Portland cement is the most common type of cement and consists of lime, silica and alumina. All these ingredients are readily available in abundance in nature in the form of chalk and clay. Cement is made at high temperature (about 1500°c) by either a wet process or a dry process. It basically consists of mixing the ground components and feeding into a rotary kiln against a cross flow of hot air. As the mixture come down, it undergoes a series of reactions as the temperature increase. The water is evaporated. Then, as it becomes hotter the chalk is decomposed to give quicklime. At 1500°c, the final fusion takes place and all the constituents melt and react together to form the cement clinker. The clinker is cooled and ground to form cement powder. Some gypsum is added to the powder and the Portland cement is ready for use.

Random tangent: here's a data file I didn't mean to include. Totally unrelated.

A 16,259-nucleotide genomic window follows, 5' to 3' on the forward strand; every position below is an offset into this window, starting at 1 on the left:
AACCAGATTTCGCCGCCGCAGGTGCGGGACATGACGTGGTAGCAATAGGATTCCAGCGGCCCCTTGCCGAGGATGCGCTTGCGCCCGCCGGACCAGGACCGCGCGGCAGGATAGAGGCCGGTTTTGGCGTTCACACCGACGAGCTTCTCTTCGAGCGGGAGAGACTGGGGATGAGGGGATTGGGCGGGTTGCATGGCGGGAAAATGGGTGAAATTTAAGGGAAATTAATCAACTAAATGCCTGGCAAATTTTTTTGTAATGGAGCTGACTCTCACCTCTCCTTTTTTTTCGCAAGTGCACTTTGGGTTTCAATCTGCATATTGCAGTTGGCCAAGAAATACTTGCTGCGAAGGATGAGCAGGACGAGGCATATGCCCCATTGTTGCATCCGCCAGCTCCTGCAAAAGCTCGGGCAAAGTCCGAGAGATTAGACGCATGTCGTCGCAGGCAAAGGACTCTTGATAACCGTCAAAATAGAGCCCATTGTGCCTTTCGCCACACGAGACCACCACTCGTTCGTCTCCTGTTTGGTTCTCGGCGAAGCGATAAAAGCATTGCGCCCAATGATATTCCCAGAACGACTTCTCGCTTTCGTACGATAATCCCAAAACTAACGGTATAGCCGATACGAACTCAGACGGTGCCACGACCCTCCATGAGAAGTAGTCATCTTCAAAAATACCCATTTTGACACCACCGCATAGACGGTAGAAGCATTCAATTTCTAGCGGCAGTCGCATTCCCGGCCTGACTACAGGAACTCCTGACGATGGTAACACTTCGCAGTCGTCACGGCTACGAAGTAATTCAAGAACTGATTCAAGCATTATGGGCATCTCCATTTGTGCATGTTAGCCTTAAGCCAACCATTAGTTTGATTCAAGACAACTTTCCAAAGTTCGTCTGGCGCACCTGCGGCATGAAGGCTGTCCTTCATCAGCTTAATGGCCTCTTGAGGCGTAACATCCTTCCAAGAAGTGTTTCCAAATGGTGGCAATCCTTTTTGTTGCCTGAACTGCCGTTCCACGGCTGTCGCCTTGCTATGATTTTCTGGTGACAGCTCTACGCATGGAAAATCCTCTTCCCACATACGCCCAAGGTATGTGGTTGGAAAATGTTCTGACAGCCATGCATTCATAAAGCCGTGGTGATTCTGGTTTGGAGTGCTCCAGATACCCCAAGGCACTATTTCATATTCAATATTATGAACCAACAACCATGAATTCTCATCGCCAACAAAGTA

To form concrete, water is added to cement in controlled amount. The cement reacts to the water (hydration) to form a thick paste which has some cohesion but still mouldable and even pourable. At this stage heat is evolved and this stage is called setting. Setting is the stage when the concrete remains workable. After that, hardening starts.